Wednesday, July 15, 2009

What's it gonna take to put you into contract today?

When looking for an agent, many authors seek out those with big name authors and prestigious literary degrees from ivy league colleges. While that is all well and good, there seems to be one very important criteria missing from that list: The selling gift.
"Huh?" you ask yourself. "I don't want some sleazy car salesman type representing me!
No, you don't. But you do want someone with the selling gift. I'll explain:
Ten years ago I graduated from a dog training academy and landed my first job at a commercial kennel teaching obedience. I was thrilled. Working with animals had always been a dream of mine, and now, at the cusp of said dream, the senior VP introduced himself to me and said something I'll never forget:
"Remember, your job is 5% dog training and 95% sales."
Talk about a jolt. Selling shouldn't have anything to do with dog training. Right? Wrong. Through the years I rose in my career; gaining big name clients such as MLB and NFL players, appearing on the local news and in the papers, and competing in trials covered by ESPN2 and Animal Planet.
"Because you're so good with dogs?" you ask.
I'm better than average;) But a bigger part is because I have the selling gift. I inherited it from my Great Grandpa who could sell bikinis to penguins who waddled away happy to have them. The selling gift should not be confused with the ability to force a product on someone, who in turn, walks away with a tremendous urge to shower off the sleaze left behind. The selling gift is, in all actuality, the ability to understand and relate to people. To get inside their head. A good salesman knows to offer up what their customer needs, even if it isn't always what they want.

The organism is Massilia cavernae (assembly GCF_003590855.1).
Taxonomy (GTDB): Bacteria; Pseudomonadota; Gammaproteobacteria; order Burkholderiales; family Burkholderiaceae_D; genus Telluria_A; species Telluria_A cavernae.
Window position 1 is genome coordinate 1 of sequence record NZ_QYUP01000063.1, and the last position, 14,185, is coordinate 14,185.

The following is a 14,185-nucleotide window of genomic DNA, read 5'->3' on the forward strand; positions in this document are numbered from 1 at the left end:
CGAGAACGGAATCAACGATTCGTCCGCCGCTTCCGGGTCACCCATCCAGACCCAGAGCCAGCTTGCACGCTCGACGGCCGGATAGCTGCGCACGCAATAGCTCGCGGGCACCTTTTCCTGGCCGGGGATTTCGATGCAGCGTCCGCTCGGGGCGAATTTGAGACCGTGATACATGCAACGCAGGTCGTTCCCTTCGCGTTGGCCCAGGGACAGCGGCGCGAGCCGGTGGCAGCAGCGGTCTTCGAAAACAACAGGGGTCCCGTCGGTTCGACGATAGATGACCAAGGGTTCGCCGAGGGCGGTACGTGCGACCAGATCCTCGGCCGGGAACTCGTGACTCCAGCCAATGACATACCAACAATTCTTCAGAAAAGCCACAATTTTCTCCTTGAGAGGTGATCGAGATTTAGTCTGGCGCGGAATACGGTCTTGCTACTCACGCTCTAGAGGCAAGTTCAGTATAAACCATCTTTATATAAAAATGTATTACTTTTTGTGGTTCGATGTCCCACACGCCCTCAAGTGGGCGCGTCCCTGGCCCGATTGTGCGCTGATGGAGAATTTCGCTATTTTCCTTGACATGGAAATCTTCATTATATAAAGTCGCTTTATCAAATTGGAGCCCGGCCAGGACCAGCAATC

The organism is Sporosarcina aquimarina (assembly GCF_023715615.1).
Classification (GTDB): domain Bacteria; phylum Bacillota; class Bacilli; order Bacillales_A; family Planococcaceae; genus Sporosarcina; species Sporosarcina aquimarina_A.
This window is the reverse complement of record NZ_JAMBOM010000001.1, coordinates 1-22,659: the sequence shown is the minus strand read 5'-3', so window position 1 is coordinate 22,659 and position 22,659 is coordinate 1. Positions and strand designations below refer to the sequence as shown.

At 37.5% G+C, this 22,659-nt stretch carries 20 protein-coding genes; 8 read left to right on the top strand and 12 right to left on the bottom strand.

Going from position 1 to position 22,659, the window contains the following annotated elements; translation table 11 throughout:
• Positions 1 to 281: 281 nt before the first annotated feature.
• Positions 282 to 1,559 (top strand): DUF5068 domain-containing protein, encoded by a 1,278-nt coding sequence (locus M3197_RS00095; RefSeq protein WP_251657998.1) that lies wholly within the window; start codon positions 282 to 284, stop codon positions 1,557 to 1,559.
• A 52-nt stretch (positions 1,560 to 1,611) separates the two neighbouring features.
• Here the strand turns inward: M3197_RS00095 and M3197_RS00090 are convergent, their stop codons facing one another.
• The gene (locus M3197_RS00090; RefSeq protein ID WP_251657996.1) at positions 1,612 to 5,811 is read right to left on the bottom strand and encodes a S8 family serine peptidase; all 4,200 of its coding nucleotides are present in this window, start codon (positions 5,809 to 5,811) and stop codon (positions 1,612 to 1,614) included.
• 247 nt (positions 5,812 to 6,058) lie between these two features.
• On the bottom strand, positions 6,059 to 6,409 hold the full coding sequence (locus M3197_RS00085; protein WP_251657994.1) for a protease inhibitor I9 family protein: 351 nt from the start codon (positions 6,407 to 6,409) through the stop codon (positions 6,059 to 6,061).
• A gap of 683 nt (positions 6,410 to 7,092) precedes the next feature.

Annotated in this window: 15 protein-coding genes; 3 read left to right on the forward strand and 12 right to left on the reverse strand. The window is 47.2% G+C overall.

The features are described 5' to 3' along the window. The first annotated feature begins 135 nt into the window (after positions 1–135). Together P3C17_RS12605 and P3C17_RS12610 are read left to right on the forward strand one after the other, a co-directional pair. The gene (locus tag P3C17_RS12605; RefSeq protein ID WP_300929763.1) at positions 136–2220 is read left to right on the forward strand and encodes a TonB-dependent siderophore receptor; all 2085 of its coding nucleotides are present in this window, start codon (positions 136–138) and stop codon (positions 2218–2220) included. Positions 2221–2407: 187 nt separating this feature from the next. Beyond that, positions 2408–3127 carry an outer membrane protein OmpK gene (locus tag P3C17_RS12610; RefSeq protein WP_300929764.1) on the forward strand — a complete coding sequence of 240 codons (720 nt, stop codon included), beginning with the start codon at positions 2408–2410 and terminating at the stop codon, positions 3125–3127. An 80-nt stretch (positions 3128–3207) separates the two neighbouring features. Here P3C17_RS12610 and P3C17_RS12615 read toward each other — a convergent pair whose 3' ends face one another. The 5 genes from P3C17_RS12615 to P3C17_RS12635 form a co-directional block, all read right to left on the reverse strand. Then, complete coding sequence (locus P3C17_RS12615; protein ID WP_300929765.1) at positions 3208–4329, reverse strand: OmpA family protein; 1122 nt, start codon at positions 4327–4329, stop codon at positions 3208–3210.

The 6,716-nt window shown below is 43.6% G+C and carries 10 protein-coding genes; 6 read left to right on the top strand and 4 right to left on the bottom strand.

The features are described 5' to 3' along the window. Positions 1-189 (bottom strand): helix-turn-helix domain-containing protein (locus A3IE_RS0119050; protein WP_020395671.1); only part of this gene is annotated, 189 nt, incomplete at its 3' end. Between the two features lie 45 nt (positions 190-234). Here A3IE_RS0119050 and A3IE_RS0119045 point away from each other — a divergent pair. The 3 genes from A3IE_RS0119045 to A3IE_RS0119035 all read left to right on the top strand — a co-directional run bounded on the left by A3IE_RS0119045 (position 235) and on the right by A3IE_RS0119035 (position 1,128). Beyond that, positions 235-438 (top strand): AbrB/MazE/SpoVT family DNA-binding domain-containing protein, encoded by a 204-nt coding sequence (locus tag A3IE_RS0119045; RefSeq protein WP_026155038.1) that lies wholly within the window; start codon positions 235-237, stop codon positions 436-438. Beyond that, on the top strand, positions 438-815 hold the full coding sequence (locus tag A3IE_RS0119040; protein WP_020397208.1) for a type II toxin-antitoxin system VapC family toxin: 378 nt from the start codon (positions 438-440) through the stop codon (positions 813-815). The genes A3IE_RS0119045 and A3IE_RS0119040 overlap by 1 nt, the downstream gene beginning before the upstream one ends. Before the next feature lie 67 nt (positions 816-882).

Case in point: The Dog Whisperer Cesar Milan - has the selling gift in abundance. He doesn't lie and say he can do things he can't for the sake of the sale. And I'm sure, if you've seen him, you can agree with me that people feel like a friend is leaving their home when he drives away with their check in his pocket.
This, my writer friends, is an important quality that you should seek out in an agent. Sure, I agree they need to love your book, but more importantly they need to be able to sell it. And to do that they need the gift.
So what should you look for?
1. An agent who you instantly feel comfortable with and dialogue flows freely. A "people person" - this is the surest sign of the gift.
2. An agent who actively meets and socializes with others in the biz. Who has built up good relationships and works to keep those relationships strong.
3. An agent who doesn't say things to stroke your ego and make impossible promises, but one who keeps it real and tells you how it is - even if it's not what you want to hear.
4. An agent who responds in a timely manner. Procrastination is the enemy of sales.
5. Some might disagree, but to me, it's important that an agent participates in social networking. It shows me that they're tending to their contacts and always stirring the pot.
Unfortunately, the gift is just that - a gift. It is nothing that can be taught in school or learned through seminars. You got it or you don't. So be careful out there when researching your agents. If you get "the call" and you're left with doubts, listen to them. If an agent can't sell themselves, how can they sell you?
Again, this is just my humble opinion and I'd love to hear your thoughts!

1 comment:

  1. I inherited it from my Great Grandpa who could sell bikinis to penguins who waddled away happy to have them.

    Weeeelll, penguins do swim a lot. :-)

    I love this post. It's definitely given me food for thought, and it's a topic I haven't really dipped into just yet.

    And thanks for stopping by my blog!